The Ki-Jo Mary Multiple Use Management Forest encompasses 175,000 acres of privately owned commercial forestland that ranges roughly from Greenville east to Brownville Junction and north to Millinocket — about one-quarter of what is commonly known as the 100-Mile Wilderness. While the area within these bounds is a working forest actively managed for the production of wood fiber, there are also many opportunities for day hiking, backpacking, car camping and other recreation.

Nearly 50 miles of the Appalachian Trail meander through the Ki-Jo Mary Forest, crossing two major mountain ranges and nine high summits and winding in and around many of the more than 50 lakes and ponds and 100 miles of streams and rivers in this scenic landscape. Complemented by a healthy network of other trails, there are at least 100 miles of hiking.

The Ki-Jo Mary Forest is a consortium of private and public landowners formed in 1986 to address increasing public demand for recreation and use of the commercial forest roads in the region. The organization contracts with North Maine Woods Inc., a professional forest management firm responsible for some 3.5 million acres of Maine forestland, to manage recreation.

Markedly different from a state or federal park, Ki-Jo Mary Forest’s amenities are few and primitive for the most part, highlighting the appeal of this area for those seeking a wilder outdoor experience. There are no rangers, official water sources or RV hookups. Roads and bridges are maintained for logging truck traffic; private vehicles must yield the right of way.

There are three access points into the Ki-Jo Mary Forest: from Greenville through the Hedgehog checkpoint, and from Route 11 through either the Katahdin Iron Works or Jo Mary checkpoints. For Maine residents, the current daily land use fee is $7, and the camping fee is $10.

It is a must to enter the forest at Katahdin Iron Works and a visit to the namesake historic blast furnace and charcoal kiln just opposite the KIW gate. The operation produced pig iron from 1843 through 1890.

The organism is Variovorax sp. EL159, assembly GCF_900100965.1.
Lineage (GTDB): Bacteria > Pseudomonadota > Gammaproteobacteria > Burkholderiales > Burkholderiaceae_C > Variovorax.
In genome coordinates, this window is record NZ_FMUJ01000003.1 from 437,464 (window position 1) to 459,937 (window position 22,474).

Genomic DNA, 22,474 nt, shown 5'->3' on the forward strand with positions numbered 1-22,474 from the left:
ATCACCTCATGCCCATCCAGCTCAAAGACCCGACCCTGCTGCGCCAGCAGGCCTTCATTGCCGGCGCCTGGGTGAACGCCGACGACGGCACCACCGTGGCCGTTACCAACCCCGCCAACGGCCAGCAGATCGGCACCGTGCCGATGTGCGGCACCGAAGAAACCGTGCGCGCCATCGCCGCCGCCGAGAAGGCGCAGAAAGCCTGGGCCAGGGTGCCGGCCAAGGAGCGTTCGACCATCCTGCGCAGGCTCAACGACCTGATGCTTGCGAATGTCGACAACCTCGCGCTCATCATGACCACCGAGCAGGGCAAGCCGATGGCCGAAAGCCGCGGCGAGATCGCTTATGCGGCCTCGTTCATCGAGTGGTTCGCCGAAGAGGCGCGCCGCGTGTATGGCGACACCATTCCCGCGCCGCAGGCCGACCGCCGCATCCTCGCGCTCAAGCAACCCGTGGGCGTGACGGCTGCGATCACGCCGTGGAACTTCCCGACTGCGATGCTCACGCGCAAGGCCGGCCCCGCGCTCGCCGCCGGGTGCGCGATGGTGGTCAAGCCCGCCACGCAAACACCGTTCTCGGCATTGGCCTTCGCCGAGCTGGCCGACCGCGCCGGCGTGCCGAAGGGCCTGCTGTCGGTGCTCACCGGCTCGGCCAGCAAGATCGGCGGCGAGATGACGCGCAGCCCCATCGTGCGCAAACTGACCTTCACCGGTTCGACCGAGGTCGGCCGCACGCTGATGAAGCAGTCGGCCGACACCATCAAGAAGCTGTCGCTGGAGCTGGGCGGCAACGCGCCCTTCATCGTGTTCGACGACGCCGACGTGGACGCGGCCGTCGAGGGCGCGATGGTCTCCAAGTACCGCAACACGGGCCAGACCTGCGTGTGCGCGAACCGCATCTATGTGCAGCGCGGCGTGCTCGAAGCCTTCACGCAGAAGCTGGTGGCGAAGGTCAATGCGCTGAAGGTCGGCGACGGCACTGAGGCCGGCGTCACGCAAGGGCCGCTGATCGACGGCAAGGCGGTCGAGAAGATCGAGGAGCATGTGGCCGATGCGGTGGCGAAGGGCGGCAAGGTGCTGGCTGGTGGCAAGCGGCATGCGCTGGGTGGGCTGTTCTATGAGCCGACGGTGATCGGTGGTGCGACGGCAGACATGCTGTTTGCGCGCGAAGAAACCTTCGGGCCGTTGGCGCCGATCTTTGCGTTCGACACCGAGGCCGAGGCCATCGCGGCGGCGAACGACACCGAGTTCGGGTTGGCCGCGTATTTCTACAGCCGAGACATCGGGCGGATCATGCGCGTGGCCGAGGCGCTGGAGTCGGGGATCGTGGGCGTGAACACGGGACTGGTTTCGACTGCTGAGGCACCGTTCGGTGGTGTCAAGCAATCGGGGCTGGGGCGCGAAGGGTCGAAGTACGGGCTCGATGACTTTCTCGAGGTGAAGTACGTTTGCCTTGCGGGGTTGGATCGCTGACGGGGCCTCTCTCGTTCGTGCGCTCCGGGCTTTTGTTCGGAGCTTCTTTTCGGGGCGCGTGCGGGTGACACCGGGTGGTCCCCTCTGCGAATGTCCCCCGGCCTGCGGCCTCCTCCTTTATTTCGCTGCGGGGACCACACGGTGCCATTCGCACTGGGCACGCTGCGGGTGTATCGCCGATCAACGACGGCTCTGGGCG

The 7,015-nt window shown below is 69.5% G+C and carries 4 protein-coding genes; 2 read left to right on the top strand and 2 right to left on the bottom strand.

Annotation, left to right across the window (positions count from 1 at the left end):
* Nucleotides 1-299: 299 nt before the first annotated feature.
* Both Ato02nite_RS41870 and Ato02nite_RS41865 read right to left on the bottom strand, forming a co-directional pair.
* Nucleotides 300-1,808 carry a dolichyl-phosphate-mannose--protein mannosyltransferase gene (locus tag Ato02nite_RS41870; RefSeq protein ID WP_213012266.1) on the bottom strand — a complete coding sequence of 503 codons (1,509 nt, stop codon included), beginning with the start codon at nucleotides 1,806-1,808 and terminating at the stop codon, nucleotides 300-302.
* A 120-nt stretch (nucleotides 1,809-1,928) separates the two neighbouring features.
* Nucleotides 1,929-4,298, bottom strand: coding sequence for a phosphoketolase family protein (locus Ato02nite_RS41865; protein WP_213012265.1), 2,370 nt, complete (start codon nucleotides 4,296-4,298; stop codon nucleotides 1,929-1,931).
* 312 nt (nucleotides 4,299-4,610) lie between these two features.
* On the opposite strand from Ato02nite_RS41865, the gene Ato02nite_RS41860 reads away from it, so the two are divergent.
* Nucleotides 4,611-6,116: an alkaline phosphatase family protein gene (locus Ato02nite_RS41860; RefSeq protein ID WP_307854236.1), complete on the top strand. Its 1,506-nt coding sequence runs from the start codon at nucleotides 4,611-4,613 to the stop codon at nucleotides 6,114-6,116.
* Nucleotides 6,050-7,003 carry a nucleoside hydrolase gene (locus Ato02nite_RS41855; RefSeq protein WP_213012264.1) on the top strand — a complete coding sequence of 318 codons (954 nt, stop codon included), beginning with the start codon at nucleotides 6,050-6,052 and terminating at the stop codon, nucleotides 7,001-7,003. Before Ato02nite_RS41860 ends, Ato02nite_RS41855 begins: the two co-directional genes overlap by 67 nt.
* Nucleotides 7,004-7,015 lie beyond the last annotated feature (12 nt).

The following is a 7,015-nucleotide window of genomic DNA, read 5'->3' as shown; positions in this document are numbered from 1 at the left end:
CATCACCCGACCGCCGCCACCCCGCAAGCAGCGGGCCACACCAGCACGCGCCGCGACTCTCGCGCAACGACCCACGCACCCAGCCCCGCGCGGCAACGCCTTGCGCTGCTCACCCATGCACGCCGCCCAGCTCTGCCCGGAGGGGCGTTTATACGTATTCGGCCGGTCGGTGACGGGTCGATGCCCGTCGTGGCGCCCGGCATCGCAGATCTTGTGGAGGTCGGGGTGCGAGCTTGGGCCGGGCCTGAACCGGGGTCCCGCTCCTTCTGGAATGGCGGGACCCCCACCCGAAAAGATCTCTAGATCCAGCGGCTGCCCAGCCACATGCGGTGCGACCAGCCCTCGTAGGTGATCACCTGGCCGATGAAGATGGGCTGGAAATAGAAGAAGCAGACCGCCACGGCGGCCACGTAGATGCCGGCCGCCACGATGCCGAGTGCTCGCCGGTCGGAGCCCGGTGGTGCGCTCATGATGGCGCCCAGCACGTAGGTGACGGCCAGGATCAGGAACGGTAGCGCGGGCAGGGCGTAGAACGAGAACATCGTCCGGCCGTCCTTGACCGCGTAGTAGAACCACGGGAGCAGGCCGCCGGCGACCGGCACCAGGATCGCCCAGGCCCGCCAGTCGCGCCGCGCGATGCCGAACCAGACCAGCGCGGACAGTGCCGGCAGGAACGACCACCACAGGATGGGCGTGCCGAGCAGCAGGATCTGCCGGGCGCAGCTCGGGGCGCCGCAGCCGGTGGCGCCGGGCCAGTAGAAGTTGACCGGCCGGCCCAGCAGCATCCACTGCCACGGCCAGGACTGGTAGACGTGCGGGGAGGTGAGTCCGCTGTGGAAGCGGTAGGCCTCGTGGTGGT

Drive-in car camping is allowed at more than 60 sites scattered throughout the property. Campsites are first-come, first-served and include a fire ring, picnic table, privy, and a whole lot of privacy. Campers should come well-prepared with food, water, camping gear, plenty of bug dope and perhaps a good spare tire.

The Appalachian Mountain Club owns 66,500 acres in the Ki-Jo Mary Forest, so for those desiring more creature comforts there are private log cabins, home-style meals, hot showers and a sauna at Gorman Chairback and Little Lyford Pond lodges. The AMC’s trail system is open to visitors and guests alike. Paths that connect to Gulf Hagas climb the ledges on Indian Mountain and lead to Monument Cliff on Third Mountain in the rugged Barren-Chairback range.

Campers can also enjoy Katahdin views from Jo Mary Campground on Upper Jo Mary Lake, which accommodates tents and camper trailers and features showers and flush toilets.

At Gulf Hagas, the West Branch of the Pleasant River drops 500 feet in three miles through a spectacular 150-foot deep slate canyon with six named waterfalls. The five-mile loop on the Rim Trail and Pleasant River Tote Road should be on every hiker’s bucket list. Just east of Gulf Hagas on the north bank of the Pleasant River is the Hermitage, an impressive 35-acre grove of old-growth white pines.

North and east of Gulf Hagas, you can day hike to Gulf Hagas Mountain via the AT or the Alpine summit of Whitecap Mountain via White Brook Trail, or tackle the entire range on a two-day backpack trek. Beyond Whitecap there’s plenty more to see — Little Boardman Mountain, Cooper Brook Falls, the old Antler’s Camps site on Lower Jo Mary Lake and blueberry-rich Potaywadjo Ridge. For more information, visit www.northmainewoods.org or call 435-6213.

Carey Kish of Bowdoin is editor of the AMC Maine Mountain Guide. Follow Carey’s adventures in his Maineiac Outdoors blog at: mainetoday.com/ blog/maineiac-outdoors